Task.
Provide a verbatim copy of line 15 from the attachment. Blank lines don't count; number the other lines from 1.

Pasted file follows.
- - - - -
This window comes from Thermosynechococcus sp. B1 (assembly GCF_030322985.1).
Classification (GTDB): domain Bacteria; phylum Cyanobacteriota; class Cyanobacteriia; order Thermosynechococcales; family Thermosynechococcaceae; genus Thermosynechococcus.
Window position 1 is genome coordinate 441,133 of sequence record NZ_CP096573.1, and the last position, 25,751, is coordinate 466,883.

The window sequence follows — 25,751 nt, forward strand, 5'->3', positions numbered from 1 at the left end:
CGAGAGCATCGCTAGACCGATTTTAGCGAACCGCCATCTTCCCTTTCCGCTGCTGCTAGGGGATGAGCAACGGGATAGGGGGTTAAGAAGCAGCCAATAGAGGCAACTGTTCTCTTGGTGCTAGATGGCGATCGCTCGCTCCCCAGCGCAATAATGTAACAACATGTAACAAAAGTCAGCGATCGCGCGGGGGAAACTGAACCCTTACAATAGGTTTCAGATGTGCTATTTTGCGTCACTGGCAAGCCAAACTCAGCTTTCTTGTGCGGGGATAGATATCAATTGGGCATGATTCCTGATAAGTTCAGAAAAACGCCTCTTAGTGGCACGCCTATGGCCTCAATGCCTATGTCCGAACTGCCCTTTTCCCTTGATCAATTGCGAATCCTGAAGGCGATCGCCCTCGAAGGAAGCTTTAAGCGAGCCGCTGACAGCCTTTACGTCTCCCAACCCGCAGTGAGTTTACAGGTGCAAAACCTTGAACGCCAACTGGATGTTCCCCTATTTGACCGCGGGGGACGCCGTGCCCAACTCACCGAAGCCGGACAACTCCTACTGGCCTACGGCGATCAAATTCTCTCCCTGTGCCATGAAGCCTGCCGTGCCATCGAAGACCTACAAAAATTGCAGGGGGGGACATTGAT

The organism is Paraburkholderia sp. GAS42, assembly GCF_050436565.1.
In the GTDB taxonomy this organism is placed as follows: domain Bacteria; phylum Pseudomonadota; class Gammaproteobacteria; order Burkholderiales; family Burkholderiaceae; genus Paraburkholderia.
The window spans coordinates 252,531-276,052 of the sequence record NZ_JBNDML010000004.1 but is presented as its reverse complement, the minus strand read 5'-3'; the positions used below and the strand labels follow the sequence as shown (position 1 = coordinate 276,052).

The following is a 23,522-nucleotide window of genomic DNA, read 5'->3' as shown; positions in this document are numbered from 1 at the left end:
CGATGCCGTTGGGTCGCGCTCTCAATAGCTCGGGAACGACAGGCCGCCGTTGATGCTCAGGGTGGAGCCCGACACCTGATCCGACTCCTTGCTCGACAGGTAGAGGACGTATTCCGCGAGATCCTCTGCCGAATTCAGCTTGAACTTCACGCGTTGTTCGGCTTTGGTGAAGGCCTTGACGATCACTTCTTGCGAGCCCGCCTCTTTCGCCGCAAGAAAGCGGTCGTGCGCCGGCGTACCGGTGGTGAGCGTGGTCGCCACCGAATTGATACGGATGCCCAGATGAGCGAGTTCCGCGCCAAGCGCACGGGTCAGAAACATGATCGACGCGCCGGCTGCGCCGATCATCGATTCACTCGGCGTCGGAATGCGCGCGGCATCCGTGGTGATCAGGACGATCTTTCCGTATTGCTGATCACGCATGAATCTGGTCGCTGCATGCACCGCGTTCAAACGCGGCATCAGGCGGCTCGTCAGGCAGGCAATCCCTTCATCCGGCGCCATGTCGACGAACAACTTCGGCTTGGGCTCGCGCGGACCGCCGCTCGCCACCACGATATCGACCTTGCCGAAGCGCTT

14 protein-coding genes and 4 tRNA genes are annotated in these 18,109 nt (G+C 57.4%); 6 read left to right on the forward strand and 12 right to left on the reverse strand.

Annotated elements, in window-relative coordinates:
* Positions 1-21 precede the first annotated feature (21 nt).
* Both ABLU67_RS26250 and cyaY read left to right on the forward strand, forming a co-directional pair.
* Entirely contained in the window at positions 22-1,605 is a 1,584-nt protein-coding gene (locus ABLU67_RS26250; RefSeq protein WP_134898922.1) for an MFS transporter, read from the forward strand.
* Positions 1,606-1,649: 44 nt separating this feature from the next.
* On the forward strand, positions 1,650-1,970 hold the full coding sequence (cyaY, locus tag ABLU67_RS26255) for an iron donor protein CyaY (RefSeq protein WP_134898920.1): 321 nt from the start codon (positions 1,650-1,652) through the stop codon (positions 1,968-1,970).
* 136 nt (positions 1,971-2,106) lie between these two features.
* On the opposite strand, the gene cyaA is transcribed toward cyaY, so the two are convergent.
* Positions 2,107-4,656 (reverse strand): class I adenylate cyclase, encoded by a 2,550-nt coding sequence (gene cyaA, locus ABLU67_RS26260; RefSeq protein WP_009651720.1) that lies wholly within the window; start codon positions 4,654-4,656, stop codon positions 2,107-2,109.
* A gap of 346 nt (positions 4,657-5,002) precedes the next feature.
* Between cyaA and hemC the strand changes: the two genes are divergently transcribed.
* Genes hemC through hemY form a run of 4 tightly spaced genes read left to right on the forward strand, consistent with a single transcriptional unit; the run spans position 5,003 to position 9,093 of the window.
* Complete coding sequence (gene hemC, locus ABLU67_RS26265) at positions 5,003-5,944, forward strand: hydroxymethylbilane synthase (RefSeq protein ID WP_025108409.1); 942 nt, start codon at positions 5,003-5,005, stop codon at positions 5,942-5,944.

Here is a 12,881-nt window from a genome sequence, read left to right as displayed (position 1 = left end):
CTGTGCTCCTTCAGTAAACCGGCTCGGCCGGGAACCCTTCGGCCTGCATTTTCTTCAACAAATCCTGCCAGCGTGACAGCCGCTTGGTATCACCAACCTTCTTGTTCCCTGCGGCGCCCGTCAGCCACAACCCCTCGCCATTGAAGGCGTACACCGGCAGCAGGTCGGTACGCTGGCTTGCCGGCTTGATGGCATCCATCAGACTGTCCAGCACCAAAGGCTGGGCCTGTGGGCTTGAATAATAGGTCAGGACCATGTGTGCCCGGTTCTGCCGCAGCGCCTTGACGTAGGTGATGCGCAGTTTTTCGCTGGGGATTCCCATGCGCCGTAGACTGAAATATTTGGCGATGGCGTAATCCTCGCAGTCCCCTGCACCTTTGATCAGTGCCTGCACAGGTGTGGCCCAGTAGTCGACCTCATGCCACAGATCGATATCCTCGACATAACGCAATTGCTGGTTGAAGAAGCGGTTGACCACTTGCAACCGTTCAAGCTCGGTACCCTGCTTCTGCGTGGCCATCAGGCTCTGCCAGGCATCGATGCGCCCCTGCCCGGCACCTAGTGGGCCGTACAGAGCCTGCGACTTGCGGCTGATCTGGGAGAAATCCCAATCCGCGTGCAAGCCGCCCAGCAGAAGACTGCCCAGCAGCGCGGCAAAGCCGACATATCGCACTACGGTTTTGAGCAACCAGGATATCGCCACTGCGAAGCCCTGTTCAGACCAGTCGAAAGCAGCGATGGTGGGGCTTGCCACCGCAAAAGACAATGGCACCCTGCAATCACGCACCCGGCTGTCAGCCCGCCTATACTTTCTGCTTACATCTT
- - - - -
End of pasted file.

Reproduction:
* Entirely contained in the window at positions 22-1,605 is a 1,584-nt protein-coding gene (locus ABLU67_RS26250; RefSeq protein WP_134898922.1) for an MFS transporter, read from the forward strand.